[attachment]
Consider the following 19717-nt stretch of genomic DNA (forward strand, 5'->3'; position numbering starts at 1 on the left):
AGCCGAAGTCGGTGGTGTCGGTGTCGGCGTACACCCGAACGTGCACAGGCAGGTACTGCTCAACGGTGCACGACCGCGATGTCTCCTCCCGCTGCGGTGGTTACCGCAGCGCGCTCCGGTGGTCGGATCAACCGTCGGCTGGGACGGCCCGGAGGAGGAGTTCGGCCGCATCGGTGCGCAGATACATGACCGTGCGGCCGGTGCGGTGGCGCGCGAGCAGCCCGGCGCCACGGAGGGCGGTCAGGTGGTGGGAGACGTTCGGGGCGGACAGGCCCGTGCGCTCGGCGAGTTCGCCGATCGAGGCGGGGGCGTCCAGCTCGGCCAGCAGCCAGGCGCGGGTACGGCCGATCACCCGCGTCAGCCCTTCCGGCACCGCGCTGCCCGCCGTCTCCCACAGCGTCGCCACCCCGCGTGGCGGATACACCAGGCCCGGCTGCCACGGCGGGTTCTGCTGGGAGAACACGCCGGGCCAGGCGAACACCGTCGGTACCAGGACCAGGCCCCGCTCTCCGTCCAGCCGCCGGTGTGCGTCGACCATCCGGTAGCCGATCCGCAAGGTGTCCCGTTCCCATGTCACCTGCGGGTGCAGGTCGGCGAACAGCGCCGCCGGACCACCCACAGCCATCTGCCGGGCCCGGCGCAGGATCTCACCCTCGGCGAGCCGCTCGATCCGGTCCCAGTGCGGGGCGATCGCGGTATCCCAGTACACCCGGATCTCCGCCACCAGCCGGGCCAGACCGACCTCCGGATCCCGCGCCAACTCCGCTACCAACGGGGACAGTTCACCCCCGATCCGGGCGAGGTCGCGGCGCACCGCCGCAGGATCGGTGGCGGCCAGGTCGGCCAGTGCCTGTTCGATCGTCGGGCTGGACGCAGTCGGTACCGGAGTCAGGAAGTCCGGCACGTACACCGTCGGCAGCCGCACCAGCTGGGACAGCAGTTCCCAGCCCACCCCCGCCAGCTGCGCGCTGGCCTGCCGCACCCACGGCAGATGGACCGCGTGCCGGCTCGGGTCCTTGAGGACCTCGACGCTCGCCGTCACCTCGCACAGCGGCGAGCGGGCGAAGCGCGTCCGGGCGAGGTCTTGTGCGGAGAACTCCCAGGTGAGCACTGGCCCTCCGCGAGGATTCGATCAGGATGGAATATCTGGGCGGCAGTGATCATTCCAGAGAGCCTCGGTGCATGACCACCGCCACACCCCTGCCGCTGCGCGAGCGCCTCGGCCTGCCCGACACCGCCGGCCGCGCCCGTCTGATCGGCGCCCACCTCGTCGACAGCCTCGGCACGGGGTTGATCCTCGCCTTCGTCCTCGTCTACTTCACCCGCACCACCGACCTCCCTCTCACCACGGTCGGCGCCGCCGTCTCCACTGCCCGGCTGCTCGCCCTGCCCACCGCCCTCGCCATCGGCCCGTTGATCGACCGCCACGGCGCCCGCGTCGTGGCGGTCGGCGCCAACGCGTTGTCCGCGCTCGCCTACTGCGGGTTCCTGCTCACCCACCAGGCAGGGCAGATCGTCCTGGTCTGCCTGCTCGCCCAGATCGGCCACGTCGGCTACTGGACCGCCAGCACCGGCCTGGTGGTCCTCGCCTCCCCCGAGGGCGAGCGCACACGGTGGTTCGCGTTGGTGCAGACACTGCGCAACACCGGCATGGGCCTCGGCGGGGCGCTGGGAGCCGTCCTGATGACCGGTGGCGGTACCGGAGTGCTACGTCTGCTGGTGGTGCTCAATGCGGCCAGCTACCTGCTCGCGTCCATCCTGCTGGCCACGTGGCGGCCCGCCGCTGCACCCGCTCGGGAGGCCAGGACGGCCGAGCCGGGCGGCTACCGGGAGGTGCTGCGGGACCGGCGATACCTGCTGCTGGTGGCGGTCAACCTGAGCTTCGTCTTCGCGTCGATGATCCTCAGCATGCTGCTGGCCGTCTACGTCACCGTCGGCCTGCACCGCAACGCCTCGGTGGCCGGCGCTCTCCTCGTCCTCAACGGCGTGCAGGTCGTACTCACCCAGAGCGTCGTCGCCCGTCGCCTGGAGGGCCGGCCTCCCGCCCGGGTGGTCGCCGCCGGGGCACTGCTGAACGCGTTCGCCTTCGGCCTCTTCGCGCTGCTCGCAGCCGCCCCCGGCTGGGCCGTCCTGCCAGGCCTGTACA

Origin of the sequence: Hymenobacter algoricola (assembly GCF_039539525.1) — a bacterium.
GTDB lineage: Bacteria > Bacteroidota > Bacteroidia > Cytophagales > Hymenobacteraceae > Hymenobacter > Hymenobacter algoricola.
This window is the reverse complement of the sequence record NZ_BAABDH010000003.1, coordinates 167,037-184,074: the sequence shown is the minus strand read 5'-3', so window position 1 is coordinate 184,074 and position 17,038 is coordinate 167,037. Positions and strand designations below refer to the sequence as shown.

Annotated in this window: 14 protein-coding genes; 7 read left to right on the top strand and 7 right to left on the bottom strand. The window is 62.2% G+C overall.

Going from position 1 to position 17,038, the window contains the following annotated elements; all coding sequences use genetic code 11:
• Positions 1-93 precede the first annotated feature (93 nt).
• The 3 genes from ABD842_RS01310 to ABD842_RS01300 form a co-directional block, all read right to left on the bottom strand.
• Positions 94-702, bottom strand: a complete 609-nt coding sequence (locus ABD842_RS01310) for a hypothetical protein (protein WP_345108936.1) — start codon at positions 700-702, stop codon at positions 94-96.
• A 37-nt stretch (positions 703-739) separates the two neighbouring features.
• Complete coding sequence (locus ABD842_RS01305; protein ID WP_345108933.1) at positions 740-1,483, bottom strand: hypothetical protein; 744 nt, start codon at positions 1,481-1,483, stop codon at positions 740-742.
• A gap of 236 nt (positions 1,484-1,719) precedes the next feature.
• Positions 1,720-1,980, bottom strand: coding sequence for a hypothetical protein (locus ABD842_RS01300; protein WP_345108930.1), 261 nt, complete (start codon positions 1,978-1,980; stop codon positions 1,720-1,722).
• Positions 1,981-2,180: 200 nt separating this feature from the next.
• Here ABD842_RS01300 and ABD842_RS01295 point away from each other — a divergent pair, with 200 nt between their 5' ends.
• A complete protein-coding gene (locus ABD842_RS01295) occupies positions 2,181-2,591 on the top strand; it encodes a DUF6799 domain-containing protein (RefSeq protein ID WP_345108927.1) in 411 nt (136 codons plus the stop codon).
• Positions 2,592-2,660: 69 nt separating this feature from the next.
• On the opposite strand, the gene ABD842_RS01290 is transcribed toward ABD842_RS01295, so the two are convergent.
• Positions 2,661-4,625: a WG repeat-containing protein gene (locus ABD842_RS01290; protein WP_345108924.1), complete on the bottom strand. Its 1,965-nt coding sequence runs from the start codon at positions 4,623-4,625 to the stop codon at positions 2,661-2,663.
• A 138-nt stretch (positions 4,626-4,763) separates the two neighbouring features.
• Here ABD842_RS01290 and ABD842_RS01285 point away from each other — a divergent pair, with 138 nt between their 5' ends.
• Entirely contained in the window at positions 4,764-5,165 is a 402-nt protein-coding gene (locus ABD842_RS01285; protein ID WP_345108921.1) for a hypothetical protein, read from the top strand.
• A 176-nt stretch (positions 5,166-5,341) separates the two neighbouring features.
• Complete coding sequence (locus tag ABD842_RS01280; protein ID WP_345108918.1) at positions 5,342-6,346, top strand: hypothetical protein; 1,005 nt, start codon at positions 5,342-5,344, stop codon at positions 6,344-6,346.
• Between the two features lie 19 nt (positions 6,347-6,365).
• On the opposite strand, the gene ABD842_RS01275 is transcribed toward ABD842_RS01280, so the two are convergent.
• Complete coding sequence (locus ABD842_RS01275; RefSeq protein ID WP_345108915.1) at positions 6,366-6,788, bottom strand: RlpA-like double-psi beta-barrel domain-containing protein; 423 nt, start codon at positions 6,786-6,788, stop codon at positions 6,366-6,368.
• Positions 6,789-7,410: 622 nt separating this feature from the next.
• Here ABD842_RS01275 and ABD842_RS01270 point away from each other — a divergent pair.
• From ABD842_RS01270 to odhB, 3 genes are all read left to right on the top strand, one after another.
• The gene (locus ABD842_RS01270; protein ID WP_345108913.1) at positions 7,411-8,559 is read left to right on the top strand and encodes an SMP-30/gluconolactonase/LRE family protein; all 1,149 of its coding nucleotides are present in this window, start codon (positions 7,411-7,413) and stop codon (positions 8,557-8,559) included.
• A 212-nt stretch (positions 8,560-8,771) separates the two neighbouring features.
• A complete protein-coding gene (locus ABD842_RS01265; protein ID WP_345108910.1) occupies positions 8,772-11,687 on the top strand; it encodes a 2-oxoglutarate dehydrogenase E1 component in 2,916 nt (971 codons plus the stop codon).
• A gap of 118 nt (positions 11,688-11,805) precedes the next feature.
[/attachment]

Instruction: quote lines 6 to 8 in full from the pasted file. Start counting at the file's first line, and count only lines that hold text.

Annotated in this window: 14 protein-coding genes; 7 read left to right on the top strand and 7 right to left on the bottom strand. The window is 62.2% G+C overall.

Going from position 1 to position 17,038, the window contains the following annotated elements; all coding sequences use genetic code 11:
• Positions 1-93 precede the first annotated feature (93 nt).